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The van der Waals interaction
1.See, e.g., E. Merzbacher, Quantum Mechanics (Wiley, New York, 1998).
2.H. Margenau and N. R. Kestner, Theory of Intermolecular Forces (Pergamon, New York, 1969).
3.See, e.g., D. Park, Introduction to the Quantum Theory (McGraw–Hill, New York, 1974),
3.Chap. 16.4. See, especially, P. W. Milonni, The Quantum Vacuum: An Introduction to Quantum Electrodynamics (Academic, New York, 1994);
3.E. A. Power, Introductory Quantum Electrodynamics (Longmans, London, 1964).
4.This interaction between two polarizable systems is sometimes called the “dispersive” van der Waals force, since it is associated with the atomic polarizabilities which determine the index of refraction. This is related to, but distinct from, the “orientation” van der Waals interaction between two systems both of which have a permanent dipole moment and the “inductive” interaction between a polarizable and a polarized system.
5.C. Itzykson and J.-B. Zuber, Quantum Field Theory (McGraw–Hill, New York, 1980).
6.H. Fujii and D. Kharzeev, “Long-range Forces of QCD,” Phys. Rev. D 60, 114039, 1–12 (1999). In this case the authors show that the long distance component of the interaction (which is the QCD analog of the van der Waals interaction in atomic physics) is due to the exchange of a pair of pions and leads to an interaction of the form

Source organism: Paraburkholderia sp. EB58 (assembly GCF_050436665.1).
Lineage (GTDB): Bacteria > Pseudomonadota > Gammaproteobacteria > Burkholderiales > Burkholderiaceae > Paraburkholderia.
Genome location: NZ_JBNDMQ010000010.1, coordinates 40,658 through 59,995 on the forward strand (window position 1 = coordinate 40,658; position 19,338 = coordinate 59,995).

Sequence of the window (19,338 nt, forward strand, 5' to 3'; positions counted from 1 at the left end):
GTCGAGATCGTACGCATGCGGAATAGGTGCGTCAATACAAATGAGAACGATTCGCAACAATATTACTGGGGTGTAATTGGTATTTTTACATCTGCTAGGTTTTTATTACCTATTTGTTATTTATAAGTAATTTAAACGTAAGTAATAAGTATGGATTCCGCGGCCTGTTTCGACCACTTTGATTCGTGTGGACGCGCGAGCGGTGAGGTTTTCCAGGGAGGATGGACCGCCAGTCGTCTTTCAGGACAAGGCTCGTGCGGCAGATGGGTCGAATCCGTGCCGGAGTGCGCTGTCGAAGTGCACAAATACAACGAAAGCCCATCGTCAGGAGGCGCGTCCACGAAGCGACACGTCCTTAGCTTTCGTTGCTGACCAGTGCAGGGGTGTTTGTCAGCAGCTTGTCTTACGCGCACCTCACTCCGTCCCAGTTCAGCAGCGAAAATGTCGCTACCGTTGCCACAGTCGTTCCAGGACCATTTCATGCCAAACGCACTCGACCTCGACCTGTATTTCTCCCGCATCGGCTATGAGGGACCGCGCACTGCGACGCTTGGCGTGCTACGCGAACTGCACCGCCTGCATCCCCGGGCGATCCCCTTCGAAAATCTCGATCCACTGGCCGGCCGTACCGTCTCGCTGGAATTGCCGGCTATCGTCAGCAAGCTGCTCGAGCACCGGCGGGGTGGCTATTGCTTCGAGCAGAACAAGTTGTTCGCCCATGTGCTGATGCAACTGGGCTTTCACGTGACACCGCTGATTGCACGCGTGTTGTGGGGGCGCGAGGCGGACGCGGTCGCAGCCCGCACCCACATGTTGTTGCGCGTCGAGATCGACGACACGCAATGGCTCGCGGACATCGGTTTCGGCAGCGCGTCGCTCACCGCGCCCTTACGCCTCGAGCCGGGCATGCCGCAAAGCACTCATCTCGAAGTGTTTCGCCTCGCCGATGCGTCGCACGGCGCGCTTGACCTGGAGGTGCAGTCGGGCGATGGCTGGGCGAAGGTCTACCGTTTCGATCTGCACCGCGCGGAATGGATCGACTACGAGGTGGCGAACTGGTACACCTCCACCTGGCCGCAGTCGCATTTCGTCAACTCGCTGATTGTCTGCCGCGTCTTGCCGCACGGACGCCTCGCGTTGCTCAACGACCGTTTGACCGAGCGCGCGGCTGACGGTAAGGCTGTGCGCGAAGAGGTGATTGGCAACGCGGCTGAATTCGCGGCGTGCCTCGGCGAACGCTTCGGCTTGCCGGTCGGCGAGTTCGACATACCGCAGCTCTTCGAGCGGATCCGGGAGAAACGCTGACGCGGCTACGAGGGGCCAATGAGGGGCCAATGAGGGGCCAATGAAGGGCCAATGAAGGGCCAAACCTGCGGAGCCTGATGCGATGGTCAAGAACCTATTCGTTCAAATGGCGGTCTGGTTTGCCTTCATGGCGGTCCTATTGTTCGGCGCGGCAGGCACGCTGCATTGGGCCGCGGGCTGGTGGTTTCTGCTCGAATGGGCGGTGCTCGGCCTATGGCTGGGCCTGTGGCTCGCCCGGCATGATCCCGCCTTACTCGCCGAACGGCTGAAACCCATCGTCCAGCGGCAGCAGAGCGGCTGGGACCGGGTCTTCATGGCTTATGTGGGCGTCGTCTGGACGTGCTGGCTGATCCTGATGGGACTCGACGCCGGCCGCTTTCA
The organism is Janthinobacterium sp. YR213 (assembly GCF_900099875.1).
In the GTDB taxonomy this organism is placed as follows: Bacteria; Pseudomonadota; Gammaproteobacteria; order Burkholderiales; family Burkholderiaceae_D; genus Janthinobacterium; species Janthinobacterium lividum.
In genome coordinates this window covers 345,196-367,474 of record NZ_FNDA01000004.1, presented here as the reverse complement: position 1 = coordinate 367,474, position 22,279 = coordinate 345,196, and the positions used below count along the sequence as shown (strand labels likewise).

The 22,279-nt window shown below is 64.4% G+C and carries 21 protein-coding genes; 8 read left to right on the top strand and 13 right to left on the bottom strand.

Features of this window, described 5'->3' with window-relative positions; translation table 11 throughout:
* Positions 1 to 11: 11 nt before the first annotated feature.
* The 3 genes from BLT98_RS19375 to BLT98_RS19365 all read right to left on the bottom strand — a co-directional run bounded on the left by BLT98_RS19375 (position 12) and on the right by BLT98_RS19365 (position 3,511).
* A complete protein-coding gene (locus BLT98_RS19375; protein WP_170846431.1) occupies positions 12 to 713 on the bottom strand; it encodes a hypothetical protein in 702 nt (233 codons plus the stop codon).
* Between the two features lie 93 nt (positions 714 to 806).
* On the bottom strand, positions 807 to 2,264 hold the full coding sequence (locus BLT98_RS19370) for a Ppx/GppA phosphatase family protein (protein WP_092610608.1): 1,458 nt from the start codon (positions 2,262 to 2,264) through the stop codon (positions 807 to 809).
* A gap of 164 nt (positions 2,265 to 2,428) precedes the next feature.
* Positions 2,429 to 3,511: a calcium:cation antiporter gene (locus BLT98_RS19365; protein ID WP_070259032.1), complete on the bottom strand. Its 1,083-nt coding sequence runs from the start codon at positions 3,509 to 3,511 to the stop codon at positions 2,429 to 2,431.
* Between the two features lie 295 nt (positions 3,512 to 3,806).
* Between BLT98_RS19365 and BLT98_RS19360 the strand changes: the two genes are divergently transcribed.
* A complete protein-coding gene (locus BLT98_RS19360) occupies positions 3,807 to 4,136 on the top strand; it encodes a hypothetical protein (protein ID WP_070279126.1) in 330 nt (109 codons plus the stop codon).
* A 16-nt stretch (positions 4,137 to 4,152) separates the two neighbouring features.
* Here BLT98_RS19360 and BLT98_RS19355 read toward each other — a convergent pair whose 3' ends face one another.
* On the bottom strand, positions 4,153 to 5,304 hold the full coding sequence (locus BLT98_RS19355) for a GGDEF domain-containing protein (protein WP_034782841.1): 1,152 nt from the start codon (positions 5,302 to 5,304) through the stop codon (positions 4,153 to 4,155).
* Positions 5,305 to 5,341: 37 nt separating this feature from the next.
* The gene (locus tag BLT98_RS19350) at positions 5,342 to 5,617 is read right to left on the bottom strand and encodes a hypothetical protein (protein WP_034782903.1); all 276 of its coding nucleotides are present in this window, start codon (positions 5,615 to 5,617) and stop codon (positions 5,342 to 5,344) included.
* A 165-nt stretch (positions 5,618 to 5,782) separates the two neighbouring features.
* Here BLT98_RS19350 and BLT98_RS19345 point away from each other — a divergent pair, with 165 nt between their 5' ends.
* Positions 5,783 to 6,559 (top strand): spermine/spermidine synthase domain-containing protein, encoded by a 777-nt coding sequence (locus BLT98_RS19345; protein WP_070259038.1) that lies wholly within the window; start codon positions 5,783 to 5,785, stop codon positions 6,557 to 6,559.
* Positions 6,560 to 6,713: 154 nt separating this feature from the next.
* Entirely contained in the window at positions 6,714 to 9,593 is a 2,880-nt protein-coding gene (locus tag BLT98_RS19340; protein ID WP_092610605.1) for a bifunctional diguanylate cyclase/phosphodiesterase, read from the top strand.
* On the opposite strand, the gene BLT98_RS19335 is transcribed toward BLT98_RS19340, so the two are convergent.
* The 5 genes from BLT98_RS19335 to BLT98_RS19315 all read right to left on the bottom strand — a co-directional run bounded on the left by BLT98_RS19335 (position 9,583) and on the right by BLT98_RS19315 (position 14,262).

7.F. London, “Zur Theorie und Systematik der Molekularkräfte,” Z. Phys. 63, 245–279 (1930).
8.H. B. G. Casimir and D. Polder, “The Influence of Retardation on the London–van der Waals Force,” Phys. Rev. 73, 366–372 (1948).
9.C. Kittel, Introduction to Solid State Physics (Wiley, New York, 1996), Chap. 3.
10.See, e.g., Ref. 1, Chap. 18.
11.C. Cohen-Tannoudji, B. Diu, and F. Laloë, Quantum Mechanics (Wiley, New York, 1977), Chap. XI.
12.See, e.g., B. R. Holstein, Topics in Advanced Quantum Mechanics (Addison–Wesley, Reading, MA, 1992), Chap. 3.
13.E. A. Power and S. Zienau, “On the Radiation Contribution to the van der Waals Force,” Nuovo Cimento 6, 7–17 (1957).
14.D. Kaplan (private communication).
15.G. Feinberg and J. Sucher, “General Theory of the van der Waals Interaction: A Model-independent Approach,” Phys. Rev. A 2, 2395–2415 (1970).
16.In the forward direction this is simply the familiar optical theorem.
17.See, e.g., B. R. Holstein, “Electromagnetic Polarizability of the Nucleon,” Comments Nucl. Part. Phys. 20, 301–324 (1992).
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